Drive far enough for your radio presets to go fuzzy, where newspaper boxes and area codes look unfamiliar, and your car ride can now be deemed a road trip.
An hour from downtown Chicago is that placid slice of northern Indiana and southwestern Michigan called Harbor Country, where summer is greeted with large "We're open!" signs. When I solicited friends for eating destinations in the area, four places came up in conversations again and again. All were within 12 miles of one another. So I spent the day visiting the four, spanned two time zones and came home without even filling up the tank again.
Redamak's: Like Wisconsin's Mars Cheese Castle an hour north of Chicago, Redamak's in New Buffalo, Mich., has become an obligatory pit stop an hour the other way on Interstate Highway 94. Folks make it sound as if it's the only place within a 30-mile radius with a worthwhile hamburger.
About Redamak's self-anointed "legendary" burger: It's a grill-top, sesame bun burger with ketchup, mustard, pickles and raw onion slices. No fancy accouterments, though cheese options abound from pepper jack to a Velveeta spread that shellacs the beef to a gloss.
Unfortunately, it misses the mark where it mattered most. Maybe I've been spoiled by the abundance of A plus versions in Chicago, because an off-mark patty now seems doubly conspicuous. Redamak's ground chuck was too densely packed, underseasoned and lacked color from the grill-top sear. The beef was roughly proportional to a hockey puck, so when customers order a triple burger, it arrives stacked in an unwieldy way that requires removal of at least one, if not two of the third-pound patties. (The crinkle-cut fries were decent, though, crisp with the thickness of a lady's pinky.)
But, clearly, I'm in the minority because the restaurant goes through 67 tons of beef each year, with lines out the door on summer weekends. There's no denying its status as a beloved regional institution, a badge the restaurant began earning in 1946. Redamak's trade is nostalgia and family friendliness, dripping ear to ear from a staff so sunny you'll need a thick slather of SPF 30 to dine in.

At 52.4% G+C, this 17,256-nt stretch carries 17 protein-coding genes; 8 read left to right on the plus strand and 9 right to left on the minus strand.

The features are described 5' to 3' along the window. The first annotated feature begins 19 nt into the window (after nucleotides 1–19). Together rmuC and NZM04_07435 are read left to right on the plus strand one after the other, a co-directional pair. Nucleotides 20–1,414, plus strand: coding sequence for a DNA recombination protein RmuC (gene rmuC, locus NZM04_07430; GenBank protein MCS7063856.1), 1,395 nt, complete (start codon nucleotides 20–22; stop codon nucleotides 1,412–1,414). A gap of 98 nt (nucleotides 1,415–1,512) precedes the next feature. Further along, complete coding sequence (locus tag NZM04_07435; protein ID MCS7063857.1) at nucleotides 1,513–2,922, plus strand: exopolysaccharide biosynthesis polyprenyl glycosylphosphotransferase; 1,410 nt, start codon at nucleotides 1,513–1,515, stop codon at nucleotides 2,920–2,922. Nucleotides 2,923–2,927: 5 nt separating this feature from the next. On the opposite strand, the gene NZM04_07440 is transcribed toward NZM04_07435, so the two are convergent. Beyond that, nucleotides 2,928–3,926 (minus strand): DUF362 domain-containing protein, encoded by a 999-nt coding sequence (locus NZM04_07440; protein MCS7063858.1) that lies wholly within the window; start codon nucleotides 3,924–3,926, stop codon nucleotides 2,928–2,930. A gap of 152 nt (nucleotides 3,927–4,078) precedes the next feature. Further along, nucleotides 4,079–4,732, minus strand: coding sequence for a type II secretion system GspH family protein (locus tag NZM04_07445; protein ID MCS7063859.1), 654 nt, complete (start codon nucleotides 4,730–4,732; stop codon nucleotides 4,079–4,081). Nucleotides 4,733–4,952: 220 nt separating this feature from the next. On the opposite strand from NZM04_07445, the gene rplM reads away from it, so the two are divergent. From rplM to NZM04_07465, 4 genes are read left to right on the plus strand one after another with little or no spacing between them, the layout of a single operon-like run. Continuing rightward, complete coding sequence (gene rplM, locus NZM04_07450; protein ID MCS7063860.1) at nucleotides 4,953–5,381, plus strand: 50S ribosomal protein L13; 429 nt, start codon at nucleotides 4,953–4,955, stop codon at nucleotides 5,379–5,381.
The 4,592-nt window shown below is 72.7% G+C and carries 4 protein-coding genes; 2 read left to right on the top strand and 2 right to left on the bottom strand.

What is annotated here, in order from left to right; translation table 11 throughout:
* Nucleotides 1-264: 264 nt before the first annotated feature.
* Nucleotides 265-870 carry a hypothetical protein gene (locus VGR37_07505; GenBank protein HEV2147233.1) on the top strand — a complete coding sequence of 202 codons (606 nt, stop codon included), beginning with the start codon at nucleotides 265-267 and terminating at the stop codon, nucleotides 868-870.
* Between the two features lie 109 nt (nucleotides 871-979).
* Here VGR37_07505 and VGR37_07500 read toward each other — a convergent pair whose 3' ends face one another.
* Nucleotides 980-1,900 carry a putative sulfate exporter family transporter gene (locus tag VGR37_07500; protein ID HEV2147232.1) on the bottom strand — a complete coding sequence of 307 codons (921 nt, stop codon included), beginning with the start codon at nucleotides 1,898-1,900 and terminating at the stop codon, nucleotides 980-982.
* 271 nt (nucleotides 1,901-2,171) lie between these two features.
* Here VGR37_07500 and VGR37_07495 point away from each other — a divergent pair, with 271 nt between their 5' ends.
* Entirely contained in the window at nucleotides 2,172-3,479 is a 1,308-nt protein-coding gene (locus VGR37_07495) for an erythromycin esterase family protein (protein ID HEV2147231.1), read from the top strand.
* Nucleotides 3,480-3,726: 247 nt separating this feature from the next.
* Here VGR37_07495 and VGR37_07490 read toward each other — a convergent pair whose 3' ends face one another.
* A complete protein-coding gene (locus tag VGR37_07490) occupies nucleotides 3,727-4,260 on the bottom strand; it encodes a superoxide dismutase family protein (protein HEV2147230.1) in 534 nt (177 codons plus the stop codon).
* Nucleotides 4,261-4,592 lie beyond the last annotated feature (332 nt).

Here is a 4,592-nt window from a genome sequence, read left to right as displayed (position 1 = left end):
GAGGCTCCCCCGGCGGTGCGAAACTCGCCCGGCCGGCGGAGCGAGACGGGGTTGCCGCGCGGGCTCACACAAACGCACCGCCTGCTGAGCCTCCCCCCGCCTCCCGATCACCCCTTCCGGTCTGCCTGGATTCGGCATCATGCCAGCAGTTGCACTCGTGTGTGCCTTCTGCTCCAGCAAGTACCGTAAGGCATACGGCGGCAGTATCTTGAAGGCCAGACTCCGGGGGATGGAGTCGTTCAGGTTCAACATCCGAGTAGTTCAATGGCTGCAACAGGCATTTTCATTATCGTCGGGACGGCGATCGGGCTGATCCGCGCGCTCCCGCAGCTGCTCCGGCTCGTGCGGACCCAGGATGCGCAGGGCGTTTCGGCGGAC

As one New Buffalonian told me, in a tone halfway between defensiveness and capitulation: "If you grew up around here, you love it."
In other words: Come for the cheery disposition, but head straight for desserts.
616 E. Buffalo St., New Buffalo, Mich.; 269-469-4522; Hours (Eastern time): Noon-10 p.m. Sunday; Noon-9:30 p.m. Monday-Thursday; Noon-10:30 p.m. Friday-Saturday
P. & E. Mullins' Local: A few doors down from Redamak's sits Pat and Ellie Mullins' house. You can tell by the bacon flag flying in the front yard. The Mullins live upstairs. Downstairs, the couple runs the butcher shop of my dreams.
Pat Mullins was a cook at Blackbird in Chicago, then moved to Santa Barbara, Calif., with two friends to open a restaurant called The Hungry Cat. There he met his future bride, Ellie, and three years ago the couple found their way to picturesque New Buffalo and a cottage along the town's main drive. The space dictated the business they'd pursue, perhaps a cafe or sandwich shop. But thinking back to his Blackbird days, where Pat Mullins learned to smoke meats and cure bacon, a butcher shop made the most sense.
The smell hits you first. Take the smoke of hickory and cherry wood, then round off the edges with the perfume of farm stand produce, fresh meat and woodsy musk. If the Mullins manufactured a car freshener that smelled like their shop, I'd buy 10.
Since opening two Marches ago, the Mullins have built a small buzz for their coffee and maple syrup-braised bacon jam, made in small batches and sold only on Sundays. It's so popular, they say, a line forms outside their home at 10 a.m., and jars are limited to one per customer.
I wasn't able to secure the elusive bacon jam but did come home with their kielbasa, smoked chicken and duck ham. Grilling the kielbasa over charcoal amplified the already-intense garlicky link. Spectacular, though the wife wouldn't kiss afterward. As for the poultry, I tore into both on the Mullins' patio table. The duck ham was particularly memorable: a Gunthorp Farm duck breast cocooned in its fat and skin, brined with honey granules and brown sugar, then finished in the smoker. I devoured it chilled and thinly sliced, but Pat Mullins suggested it'd be even better fried on a skillet with potatoes and a poached egg. That's outrageous.
424 E. Buffalo St., New Buffalo, Mich.; 269-231-5138; Hours (Eastern time): 11 a.m.-6 p.m. Monday, Thursday and Friday; 10 a.m.-6 p.m. Saturday; 10 a.m.-5 p.m. Sunday; closed Tuesday and Wednesday
Drier's Meat Market: Seven miles east of the Mullins' new-breed butchery are the old-school Driers, who for a long while ran Southwest Michigan's meat market to the stars. The Daleys, Eberts and Sandburgs were among the boldfaced Chicago names who frequented the shop in pastoral Three Oaks, Mich.
That would be Carl Sandburg, not Ryne, which means the market predates you and me and probably your grandparents. In this space in 1875, an Englishman turned a wagon repair shop into a fresh meat store. A hundred years ago, Ed Drier Sr. bought out the Englishman, and the market has stayed in the family since. But as supermarkets became omnipresent in the 1960s, the Driers dropped the fresh meats and switched to an all smoked and cured business.
Step in the shop and notice the sawdust on floor, yellowed newspaper clippings, country paraphernalia and the glass panes and smokehouse that date to the McKinley administration. Compare photos of the shop from the 1950s with today, and it remains astoundingly preserved, like peering into amber, the only trace of modernity being perhaps the credit card machine.